Blitzing through Chinatown (+ ramen). (NYC Part 2)

Chinatown was a blitz. We jumped from place to place and filled every inch of our stomachs. First stop was Prosperity Dumplings, a shabby, rickety place where dumplings are whisked out to customers in waves. It was cramped in the shop and when we ordered the pork and chive dumplings, the man already had a to-go box of them all set. (Turns out that kind must be popular.) The dumplings were savory and filled with rich meat juices–a great start to our food rampage–but they weren’t necessarily life-changing. Just simply delicious.

dumpling 2 dumpling

Next stop was Xi’an Famous Foods, where the cumin spiced lamb captured my heart. The dish consisted of pieces of lamb in a spicy cumin broth littered with bits of celery and green onion, then accompanied by a pile of coarsely hand-shaven noodles. The noodles weren’t my favorite because they tasted rather doughy and dominated the plate while I was hoping for more lamb instead. I loved the cumin spice, however, and the fiery spiciness. And apparently the oxtails at Xi’an Famous Foods are also iconic.

xian foods

Pleased with our progress so far, we wandered next door to the Chinatown Ice Cream Factory, a cheerful parlor that showcases a series of unique tastes, many of which are fond flavors like the egg custard in tarts, taro, lychee, almond cookie, and Thai tea. I tried samples of the Thai tea and the lychee and both were exceptionally creamy, but they only had hints of their respective flavors. The lychee sample did have bits of real fruit in it, though. So I continued to peruse the displays and settled on the mango papaya sorbet–which was SUBLIME. It was so good. Light, refreshing, and a perfect balm after the spicy cumin lamb dish. Both fruit flavors were sweet and strong in the sorbet and we ate it slowly, enjoying each scoop.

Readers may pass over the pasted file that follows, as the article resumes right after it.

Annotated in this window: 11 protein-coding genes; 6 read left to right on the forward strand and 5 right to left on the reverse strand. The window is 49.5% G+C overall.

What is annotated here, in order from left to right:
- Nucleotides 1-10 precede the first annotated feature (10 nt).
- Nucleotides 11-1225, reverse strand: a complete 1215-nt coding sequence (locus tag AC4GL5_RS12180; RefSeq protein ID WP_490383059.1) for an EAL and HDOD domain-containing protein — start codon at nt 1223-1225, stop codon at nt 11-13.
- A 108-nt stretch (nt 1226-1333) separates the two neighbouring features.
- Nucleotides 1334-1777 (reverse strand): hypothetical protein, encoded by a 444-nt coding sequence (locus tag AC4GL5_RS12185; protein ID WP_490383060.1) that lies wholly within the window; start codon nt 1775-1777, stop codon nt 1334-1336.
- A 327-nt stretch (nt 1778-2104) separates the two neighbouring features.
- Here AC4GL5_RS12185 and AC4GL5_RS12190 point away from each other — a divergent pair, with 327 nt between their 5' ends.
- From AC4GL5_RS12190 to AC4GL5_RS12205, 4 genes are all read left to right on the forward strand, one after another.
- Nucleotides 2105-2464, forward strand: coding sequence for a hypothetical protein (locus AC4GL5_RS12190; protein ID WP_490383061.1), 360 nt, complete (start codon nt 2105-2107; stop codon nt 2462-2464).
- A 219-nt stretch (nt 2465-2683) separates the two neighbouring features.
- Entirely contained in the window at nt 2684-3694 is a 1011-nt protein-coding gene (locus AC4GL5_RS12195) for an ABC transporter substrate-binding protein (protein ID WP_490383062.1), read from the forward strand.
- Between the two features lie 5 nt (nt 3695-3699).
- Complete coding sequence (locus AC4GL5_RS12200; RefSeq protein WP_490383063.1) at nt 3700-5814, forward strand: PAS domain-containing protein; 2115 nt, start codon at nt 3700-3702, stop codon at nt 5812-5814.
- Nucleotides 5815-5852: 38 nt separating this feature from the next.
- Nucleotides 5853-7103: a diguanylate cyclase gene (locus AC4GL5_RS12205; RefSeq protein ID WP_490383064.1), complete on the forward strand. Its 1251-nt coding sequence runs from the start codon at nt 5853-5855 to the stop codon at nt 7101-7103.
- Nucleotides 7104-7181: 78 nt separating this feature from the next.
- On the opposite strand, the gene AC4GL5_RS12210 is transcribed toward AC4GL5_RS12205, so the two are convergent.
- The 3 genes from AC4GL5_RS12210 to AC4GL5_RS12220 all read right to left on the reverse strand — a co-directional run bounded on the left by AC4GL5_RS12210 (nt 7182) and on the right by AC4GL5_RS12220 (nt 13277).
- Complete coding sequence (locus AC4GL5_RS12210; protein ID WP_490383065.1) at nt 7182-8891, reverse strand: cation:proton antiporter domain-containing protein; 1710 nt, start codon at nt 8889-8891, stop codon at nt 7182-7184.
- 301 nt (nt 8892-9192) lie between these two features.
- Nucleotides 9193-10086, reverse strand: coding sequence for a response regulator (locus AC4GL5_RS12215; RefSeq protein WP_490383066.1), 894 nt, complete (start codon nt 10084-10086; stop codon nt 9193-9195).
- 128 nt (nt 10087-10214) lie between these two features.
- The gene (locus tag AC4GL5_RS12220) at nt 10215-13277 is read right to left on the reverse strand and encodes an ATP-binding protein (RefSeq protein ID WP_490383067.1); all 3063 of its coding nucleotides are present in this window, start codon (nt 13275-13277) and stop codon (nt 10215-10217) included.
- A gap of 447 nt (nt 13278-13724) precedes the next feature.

ice cream factory

The final destination was Joe’s Shanghai Restaurant, and we got the famous siu long baos to go, then sat outside Madison Square Garden to eat. I tried one and it was still hot and brimming with hearty meat juices. ‘Twas a fantastic conclusion to our Chinatown blitz.

Totto Ramen was dinner, and we eager customers patiently came early (before the restaurant even opened) to beat a potential line. Fortunately there was no line at all, in fact, and we were promptly seated. I decided to order the spicy ramen and it was a thick broth (which carries a unique reputation because of the addition of spicy sesame oil–excellent) with egg ramen noodles swimming inside along with slices of pork belly and vegetables. It was definitely the best ramen I’ve had so far; noodle texture was soft, soup broth was boldly spicy, and the pork was tender. But in the all ramen places that I have tried, including Totto–there’s just not enough pork. Why.


That just about sums up Thursday’s food escapades–and there are three more days to go.

UP NEXT: Lox & bagels, Shake Shack, and Ukranian food.


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